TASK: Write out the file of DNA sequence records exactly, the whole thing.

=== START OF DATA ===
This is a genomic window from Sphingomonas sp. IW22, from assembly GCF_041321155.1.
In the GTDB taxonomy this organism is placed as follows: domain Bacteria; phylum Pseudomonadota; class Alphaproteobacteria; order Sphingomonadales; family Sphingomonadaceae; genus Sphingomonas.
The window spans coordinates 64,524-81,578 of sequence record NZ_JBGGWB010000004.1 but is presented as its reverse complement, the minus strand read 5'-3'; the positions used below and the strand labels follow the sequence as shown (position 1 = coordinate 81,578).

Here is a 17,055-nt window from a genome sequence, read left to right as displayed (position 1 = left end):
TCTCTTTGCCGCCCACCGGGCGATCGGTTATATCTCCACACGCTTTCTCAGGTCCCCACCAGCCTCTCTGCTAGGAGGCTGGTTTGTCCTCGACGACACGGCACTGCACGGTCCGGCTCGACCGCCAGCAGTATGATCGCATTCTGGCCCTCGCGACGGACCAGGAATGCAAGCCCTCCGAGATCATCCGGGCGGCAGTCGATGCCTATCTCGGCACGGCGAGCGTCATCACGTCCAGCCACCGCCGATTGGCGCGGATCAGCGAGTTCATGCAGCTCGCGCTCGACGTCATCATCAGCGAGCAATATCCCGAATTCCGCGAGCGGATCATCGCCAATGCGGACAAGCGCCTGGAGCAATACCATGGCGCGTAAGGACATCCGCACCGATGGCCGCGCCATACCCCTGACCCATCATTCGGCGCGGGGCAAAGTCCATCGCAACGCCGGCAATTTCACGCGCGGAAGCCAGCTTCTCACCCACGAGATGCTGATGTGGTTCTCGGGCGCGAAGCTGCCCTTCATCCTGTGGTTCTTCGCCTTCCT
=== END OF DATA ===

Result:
This is a genomic window from Sphingomonas sp. IW22, from assembly GCF_041321155.1.
In the GTDB taxonomy this organism is placed as follows: domain Bacteria; phylum Pseudomonadota; class Alphaproteobacteria; order Sphingomonadales; family Sphingomonadaceae; genus Sphingomonas.
The window spans coordinates 64,524-81,578 of sequence record NZ_JBGGWB010000004.1 but is presented as its reverse complement, the minus strand read 5'-3'; the positions used below and the strand labels follow the sequence as shown (position 1 = coordinate 81,578).

Here is a 17,055-nt window from a genome sequence, read left to right as displayed (position 1 = left end):
TCTCTTTGCCGCCCACCGGGCGATCGGTTATATCTCCACACGCTTTCTCAGGTCCCCACCAGCCTCTCTGCTAGGAGGCTGGTTTGTCCTCGACGACACGGCACTGCACGGTCCGGCTCGACCGCCAGCAGTATGATCGCATTCTGGCCCTCGCGACGGACCAGGAATGCAAGCCCTCCGAGATCATCCGGGCGGCAGTCGATGCCTATCTCGGCACGGCGAGCGTCATCACGTCCAGCCACCGCCGATTGGCGCGGATCAGCGAGTTCATGCAGCTCGCGCTCGACGTCATCATCAGCGAGCAATATCCCGAATTCCGCGAGCGGATCATCGCCAATGCGGACAAGCGCCTGGAGCAATACCATGGCGCGTAAGGACATCCGCACCGATGGCCGCGCCATACCCCTGACCCATCATTCGGCGCGGGGCAAAGTCCATCGCAACGCCGGCAATTTCACGCGCGGAAGCCAGCTTCTCACCCACGAGATGCTGATGTGGTTCTCGGGCGCGAAGCTGCCCTTCATCCTGTGGTTCTTCGCCTTCCT